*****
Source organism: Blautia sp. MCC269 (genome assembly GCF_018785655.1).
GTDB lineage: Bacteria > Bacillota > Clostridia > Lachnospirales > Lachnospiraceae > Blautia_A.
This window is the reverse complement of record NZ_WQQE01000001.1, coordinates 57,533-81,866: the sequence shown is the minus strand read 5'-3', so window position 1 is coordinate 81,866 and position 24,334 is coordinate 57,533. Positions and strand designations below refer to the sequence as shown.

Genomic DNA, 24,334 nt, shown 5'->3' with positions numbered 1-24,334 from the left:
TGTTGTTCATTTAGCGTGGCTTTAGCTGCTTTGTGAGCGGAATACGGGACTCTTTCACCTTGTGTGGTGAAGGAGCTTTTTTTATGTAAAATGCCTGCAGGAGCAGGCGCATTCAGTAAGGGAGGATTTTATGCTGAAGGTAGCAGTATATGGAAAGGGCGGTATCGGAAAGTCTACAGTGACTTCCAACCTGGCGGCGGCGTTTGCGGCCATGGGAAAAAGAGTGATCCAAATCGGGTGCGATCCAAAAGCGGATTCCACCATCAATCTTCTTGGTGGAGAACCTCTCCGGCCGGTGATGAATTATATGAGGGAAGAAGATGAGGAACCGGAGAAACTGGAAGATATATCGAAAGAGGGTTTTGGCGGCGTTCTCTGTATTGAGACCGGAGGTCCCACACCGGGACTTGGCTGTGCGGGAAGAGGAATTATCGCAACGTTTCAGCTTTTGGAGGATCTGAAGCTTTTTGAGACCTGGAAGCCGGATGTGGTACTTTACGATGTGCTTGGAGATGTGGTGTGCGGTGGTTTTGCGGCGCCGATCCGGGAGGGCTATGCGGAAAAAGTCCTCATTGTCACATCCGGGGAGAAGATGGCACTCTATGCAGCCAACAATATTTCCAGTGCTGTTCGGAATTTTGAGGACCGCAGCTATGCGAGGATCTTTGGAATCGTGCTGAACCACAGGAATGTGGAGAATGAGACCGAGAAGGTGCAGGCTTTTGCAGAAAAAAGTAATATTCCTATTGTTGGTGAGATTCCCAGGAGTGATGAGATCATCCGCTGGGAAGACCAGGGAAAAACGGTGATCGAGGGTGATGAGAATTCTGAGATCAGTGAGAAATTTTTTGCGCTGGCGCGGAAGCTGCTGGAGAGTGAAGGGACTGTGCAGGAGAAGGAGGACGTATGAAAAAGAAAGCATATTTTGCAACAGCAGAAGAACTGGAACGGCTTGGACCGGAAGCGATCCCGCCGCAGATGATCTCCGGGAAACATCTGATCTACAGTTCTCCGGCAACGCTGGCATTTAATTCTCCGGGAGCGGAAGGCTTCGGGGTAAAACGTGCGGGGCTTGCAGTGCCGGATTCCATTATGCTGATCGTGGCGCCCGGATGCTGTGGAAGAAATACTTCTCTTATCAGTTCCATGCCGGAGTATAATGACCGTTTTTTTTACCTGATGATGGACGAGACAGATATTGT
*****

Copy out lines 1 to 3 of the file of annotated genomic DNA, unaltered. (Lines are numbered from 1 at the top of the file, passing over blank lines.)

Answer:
Source organism: Blautia sp. MCC269 (genome assembly GCF_018785655.1).
GTDB lineage: Bacteria > Bacillota > Clostridia > Lachnospirales > Lachnospiraceae > Blautia_A.
This window is the reverse complement of record NZ_WQQE01000001.1, coordinates 57,533-81,866: the sequence shown is the minus strand read 5'-3', so window position 1 is coordinate 81,866 and position 24,334 is coordinate 57,533. Positions and strand designations below refer to the sequence as shown.